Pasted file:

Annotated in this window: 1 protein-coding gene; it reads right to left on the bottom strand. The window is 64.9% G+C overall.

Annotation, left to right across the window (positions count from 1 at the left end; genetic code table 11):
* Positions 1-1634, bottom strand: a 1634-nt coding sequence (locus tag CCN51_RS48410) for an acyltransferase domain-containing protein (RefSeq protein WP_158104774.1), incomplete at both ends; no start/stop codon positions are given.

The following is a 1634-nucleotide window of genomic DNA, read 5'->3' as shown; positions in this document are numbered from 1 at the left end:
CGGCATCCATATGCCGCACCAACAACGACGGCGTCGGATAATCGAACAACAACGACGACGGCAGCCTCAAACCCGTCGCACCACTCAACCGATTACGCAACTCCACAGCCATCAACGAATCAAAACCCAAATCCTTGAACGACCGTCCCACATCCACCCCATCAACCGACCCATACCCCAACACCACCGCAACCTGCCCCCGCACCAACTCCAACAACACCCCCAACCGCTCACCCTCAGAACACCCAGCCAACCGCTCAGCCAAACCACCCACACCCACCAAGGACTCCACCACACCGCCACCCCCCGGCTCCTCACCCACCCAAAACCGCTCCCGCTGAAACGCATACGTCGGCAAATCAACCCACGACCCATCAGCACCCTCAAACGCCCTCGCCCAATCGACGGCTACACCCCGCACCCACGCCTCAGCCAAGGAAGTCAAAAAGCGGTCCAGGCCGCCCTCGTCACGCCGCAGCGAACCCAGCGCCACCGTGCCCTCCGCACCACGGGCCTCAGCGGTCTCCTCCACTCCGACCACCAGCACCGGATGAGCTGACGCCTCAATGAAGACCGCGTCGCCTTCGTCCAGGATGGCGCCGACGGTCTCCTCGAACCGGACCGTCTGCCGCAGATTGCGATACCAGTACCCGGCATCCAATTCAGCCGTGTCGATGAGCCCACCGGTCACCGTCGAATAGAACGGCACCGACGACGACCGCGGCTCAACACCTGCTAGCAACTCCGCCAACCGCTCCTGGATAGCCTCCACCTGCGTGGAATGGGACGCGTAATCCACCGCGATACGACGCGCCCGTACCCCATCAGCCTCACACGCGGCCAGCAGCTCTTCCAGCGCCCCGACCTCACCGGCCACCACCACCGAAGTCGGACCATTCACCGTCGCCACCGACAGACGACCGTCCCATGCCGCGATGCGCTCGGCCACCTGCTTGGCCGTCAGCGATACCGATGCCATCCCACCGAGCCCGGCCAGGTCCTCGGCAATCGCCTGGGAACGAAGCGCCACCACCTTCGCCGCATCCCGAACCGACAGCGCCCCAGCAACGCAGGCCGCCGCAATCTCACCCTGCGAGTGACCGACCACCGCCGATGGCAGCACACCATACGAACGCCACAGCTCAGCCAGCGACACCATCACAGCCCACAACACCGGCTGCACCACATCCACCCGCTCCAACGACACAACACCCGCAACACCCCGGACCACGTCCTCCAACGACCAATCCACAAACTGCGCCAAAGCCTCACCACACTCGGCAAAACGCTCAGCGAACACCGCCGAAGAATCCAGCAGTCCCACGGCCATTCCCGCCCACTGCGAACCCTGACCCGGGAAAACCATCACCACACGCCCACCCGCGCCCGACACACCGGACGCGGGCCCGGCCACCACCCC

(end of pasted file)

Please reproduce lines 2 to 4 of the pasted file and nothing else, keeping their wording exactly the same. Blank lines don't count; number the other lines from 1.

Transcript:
Annotation, left to right across the window (positions count from 1 at the left end; genetic code table 11):
* Positions 1-1634, bottom strand: a 1634-nt coding sequence (locus tag CCN51_RS48410) for an acyltransferase domain-containing protein (RefSeq protein WP_158104774.1), incomplete at both ends; no start/stop codon positions are given.

The following is a 1634-nucleotide window of genomic DNA, read 5'->3' as shown; positions in this document are numbered from 1 at the left end: